Mumbai: The heat is killing, with seven people dying in the state between March 15 and May 17 and 438 being hospitalised with heatstroke. Akola tops the list of weather casualties, while Nagpur, Latur and other districts in central and eastern Maharashtra have also reported hospitalisation.
Of the 438 heat-related illnesses reported in the state in the past two months, 186 were from Akola, 156 in Nagpur, 66 in Latur, 23 in Nashik, six in Aurangabad and one in Pune. Dr Pradeep Awate, the state surveillance officer, said “Seven deaths have been reported, of which one death each was registered from Parbhani, Beed and Dhule, while two deaths each were reported from Aurangabad and Hingoli.”
Heatstroke is a form of hyperthermia or heat-related illness, with abnormally elevated temperatures accompanied by physical symptoms, including changes in the functioning of the nervous system. Unlike heat cramps and heat exhaustion, heatstroke is a medical emergency that can prove fatal if not properly and promptly treated.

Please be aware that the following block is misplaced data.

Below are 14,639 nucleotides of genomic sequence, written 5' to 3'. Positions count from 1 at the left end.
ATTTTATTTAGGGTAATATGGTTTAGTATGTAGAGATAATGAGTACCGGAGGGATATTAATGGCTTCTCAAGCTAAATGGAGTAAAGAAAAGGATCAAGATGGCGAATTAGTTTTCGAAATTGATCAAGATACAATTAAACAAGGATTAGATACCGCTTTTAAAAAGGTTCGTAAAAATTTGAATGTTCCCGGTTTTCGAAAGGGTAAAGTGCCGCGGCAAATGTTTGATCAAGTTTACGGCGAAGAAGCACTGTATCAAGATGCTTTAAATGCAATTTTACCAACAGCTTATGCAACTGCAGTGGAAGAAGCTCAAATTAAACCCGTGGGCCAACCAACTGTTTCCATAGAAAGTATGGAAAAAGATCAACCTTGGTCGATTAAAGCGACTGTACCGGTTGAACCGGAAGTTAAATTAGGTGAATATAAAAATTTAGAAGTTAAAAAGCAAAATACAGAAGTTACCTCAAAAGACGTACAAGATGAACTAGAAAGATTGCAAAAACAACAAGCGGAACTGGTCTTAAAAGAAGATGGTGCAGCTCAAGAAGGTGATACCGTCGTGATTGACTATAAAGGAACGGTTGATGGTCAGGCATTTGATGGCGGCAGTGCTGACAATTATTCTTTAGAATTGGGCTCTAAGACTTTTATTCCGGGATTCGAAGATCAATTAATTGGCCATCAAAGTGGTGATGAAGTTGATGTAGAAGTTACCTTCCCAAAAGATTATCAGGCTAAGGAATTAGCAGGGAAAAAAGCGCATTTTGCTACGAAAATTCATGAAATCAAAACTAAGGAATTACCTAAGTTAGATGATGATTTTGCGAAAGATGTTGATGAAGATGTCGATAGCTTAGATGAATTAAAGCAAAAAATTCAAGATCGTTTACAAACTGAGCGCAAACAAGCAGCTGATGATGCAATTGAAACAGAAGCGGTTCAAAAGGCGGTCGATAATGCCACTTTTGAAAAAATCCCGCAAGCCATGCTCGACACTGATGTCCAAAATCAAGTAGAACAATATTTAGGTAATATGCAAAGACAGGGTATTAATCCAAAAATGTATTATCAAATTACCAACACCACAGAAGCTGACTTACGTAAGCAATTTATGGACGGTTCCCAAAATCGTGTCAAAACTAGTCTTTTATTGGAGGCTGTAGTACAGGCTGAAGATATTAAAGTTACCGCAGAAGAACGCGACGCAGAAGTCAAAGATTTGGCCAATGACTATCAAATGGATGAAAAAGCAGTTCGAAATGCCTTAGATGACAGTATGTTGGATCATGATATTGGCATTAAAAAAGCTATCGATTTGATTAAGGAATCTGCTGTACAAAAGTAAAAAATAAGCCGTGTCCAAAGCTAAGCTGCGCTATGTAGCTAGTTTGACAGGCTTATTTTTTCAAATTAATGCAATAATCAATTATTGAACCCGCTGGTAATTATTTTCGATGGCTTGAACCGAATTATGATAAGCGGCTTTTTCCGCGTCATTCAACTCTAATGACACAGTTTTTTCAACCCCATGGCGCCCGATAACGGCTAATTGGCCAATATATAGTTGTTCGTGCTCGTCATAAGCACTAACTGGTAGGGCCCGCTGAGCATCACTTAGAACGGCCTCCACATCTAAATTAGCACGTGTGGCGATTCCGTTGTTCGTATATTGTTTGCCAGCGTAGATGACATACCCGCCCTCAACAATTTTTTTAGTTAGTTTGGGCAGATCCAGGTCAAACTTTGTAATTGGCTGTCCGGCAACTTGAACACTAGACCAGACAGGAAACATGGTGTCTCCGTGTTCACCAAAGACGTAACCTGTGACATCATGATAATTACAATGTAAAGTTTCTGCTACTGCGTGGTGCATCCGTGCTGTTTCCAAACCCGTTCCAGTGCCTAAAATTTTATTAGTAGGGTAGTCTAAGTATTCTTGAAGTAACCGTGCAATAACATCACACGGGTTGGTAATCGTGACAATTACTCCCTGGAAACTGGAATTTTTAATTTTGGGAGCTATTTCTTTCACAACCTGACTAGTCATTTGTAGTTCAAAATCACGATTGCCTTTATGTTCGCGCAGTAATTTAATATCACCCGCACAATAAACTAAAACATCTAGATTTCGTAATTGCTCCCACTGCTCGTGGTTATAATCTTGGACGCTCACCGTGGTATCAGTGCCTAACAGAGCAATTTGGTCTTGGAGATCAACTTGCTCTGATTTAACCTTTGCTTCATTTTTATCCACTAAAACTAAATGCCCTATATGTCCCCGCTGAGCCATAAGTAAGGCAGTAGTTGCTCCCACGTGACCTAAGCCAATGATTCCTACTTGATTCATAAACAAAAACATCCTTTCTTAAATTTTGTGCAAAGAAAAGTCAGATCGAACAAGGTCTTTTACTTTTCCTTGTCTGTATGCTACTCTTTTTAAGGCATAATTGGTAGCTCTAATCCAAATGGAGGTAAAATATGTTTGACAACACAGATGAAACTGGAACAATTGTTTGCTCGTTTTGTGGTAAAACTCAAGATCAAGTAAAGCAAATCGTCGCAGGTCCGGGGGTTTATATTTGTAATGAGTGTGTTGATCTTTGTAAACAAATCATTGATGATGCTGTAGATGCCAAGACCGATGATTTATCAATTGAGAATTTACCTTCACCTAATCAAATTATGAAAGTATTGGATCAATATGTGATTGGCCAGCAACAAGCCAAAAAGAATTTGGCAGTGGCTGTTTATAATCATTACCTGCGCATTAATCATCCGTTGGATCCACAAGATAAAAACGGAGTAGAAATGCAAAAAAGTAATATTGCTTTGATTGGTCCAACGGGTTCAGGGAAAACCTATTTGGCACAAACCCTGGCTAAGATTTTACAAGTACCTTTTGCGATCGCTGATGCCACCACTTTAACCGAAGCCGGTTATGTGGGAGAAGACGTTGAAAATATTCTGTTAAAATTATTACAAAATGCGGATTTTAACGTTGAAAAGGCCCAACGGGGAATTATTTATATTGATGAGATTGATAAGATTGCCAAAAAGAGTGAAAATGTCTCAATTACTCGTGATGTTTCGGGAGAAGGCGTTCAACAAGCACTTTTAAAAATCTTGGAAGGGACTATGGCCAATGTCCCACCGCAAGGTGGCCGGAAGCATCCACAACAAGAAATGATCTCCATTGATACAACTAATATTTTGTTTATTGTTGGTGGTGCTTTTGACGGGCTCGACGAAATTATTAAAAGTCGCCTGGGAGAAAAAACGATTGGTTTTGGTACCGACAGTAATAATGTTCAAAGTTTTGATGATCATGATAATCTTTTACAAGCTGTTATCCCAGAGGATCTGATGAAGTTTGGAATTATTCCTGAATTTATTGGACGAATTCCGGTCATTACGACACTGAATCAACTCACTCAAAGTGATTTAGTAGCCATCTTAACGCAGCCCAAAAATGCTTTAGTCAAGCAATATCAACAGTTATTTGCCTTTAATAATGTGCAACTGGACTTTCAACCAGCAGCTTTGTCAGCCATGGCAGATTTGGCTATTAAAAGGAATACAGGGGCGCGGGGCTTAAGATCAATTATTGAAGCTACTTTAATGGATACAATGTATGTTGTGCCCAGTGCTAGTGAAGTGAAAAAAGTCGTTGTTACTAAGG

According to officials at the Maharashtra Emergency Medical Services (MEMS) – a state health initiative operated by BVG India Limited, providing 108 toll-free emergency medical services — ambulances were sent to assist as many as 51 patients affected by heatstroke across the state.
Until May 17, eight cases of patients with symptoms like vomiting, dizziness and fainting due to heat were recorded in Nanded, five each in Amravati and Chandrapur, four in Osmanabad, three each in Akola, Ahmednagar and Jalgaon and the rest from other districts in the state, MEMS officials said..
The internal temperature of the human body is 37 degrees Celsius. An increase in this temperature by 3-4 degrees can cause overheating of the body and may lead to a heatstroke.
As per state surveillance officials, advisories have been issued to state health centres and hospitals in the affected districts of Maharashtra. Dr Rahul Ghule, general physician, said, “On an average, we get about two to three cases daily. Prolonged exposure to high temperatures, along with dehydration, could lead to a heatstroke. People come with complaints of dizziness and vomiting. It is advisable to stay hydrated.”